Friday, May 28, 2010

Gray Area

Despite all the moral “gray area” that seems to exist these days, there are a few widely accepted things that human beings, as a general rule, just simply shouldn’t do. Examples include feeding zoo animals, ripping off mattress tags, wearing the Ed Hardy shirt/Livestrong bracelet combo(or dating/associating with someone who does), watching any movie in which Eddie Murphy stars as multiple characters, and responding to that oh-so-enticing email from the sickly boy-prince of Nigeria, desperate to bestow upon you his fortune (657,000 African Zarr= 12 million United States Dollars! All he needs is your fax number, social security number, and mother’s maiden name! )

Another item on life’s “do not do” list is picking up hitchhikers.

I’ve learned to resist Prince J-Kwon’s tempting email offer, have only seen “The Nutty Professor 2” once (when my TV remote was lost), and would rather date a Lego than a guy with a decorative skull shirt (much better conversation.) But there is one list item I tend to struggle with.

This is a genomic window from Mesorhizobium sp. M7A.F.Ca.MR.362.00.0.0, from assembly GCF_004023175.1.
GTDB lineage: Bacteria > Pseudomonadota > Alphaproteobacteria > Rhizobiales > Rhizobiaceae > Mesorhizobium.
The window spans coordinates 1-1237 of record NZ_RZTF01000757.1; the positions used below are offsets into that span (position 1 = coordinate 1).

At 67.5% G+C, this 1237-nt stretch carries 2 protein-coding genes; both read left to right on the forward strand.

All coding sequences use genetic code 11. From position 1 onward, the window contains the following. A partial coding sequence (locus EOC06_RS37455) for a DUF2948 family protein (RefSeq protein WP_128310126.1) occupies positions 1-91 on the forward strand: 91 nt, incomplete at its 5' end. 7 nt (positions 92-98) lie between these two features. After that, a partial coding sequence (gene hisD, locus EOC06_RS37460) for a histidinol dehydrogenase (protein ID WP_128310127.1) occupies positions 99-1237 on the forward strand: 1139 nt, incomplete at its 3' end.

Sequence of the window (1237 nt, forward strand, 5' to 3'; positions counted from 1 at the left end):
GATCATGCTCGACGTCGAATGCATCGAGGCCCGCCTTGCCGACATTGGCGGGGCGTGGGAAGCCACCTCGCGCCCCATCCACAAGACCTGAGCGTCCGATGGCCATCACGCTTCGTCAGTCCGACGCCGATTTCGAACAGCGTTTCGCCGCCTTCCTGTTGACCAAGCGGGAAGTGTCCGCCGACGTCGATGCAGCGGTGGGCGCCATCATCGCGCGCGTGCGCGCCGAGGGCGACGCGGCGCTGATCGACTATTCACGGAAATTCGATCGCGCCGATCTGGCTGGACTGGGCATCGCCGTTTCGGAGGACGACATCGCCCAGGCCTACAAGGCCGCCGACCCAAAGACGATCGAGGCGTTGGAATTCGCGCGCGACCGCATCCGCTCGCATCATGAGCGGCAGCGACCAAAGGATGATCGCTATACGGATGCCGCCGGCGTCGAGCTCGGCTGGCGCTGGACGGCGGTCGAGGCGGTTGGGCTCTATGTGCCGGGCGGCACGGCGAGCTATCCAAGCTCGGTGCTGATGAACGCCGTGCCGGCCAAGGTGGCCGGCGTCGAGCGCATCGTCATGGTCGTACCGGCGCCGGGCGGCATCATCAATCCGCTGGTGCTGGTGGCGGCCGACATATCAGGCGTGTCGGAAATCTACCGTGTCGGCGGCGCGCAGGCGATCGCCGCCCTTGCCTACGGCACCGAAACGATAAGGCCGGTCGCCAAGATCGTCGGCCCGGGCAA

I have never met anybody who has picked up more hitchhikers than I have. But here is the thing: I don’t even necessarily do it out of the good of my heart. I just find it wildly hilarious/exhilarating. Probably the same sort of rush people get from skydiving. Or illicit drug use.
Disclaimer: The following situations exemplify irresponsible, erratic and dangerous behavior. I do not in any way advocate, or even condone my actions. (But I also do not regret a single one.)